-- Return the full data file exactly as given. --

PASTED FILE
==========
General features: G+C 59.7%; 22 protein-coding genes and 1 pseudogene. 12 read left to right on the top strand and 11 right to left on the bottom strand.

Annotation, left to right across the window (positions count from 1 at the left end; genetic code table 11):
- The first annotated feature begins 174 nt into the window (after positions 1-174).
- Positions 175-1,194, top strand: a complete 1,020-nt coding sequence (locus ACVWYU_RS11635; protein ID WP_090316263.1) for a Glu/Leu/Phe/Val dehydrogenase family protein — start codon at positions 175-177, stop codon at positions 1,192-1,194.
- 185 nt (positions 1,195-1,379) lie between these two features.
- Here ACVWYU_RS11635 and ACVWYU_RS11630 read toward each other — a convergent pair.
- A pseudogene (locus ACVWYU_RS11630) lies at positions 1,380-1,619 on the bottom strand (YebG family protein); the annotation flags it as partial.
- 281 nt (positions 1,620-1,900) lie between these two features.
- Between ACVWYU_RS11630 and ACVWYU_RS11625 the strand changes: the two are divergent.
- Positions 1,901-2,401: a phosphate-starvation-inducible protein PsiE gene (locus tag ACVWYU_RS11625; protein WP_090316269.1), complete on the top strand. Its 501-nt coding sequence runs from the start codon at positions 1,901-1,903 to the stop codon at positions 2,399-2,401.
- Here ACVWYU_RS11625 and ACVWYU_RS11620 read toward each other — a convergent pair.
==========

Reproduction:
General features: G+C 59.7%; 22 protein-coding genes and 1 pseudogene. 12 read left to right on the top strand and 11 right to left on the bottom strand.

Annotation, left to right across the window (positions count from 1 at the left end; genetic code table 11):
- The first annotated feature begins 174 nt into the window (after positions 1-174).
- Positions 175-1,194, top strand: a complete 1,020-nt coding sequence (locus ACVWYU_RS11635; protein ID WP_090316263.1) for a Glu/Leu/Phe/Val dehydrogenase family protein — start codon at positions 175-177, stop codon at positions 1,192-1,194.
- 185 nt (positions 1,195-1,379) lie between these two features.
- Here ACVWYU_RS11635 and ACVWYU_RS11630 read toward each other — a convergent pair.
- A pseudogene (locus ACVWYU_RS11630) lies at positions 1,380-1,619 on the bottom strand (YebG family protein); the annotation flags it as partial.
- 281 nt (positions 1,620-1,900) lie between these two features.
- Between ACVWYU_RS11630 and ACVWYU_RS11625 the strand changes: the two are divergent.
- Positions 1,901-2,401: a phosphate-starvation-inducible protein PsiE gene (locus tag ACVWYU_RS11625; protein WP_090316269.1), complete on the top strand. Its 501-nt coding sequence runs from the start codon at positions 1,901-1,903 to the stop codon at positions 2,399-2,401.
- Here ACVWYU_RS11625 and ACVWYU_RS11620 read toward each other — a convergent pair.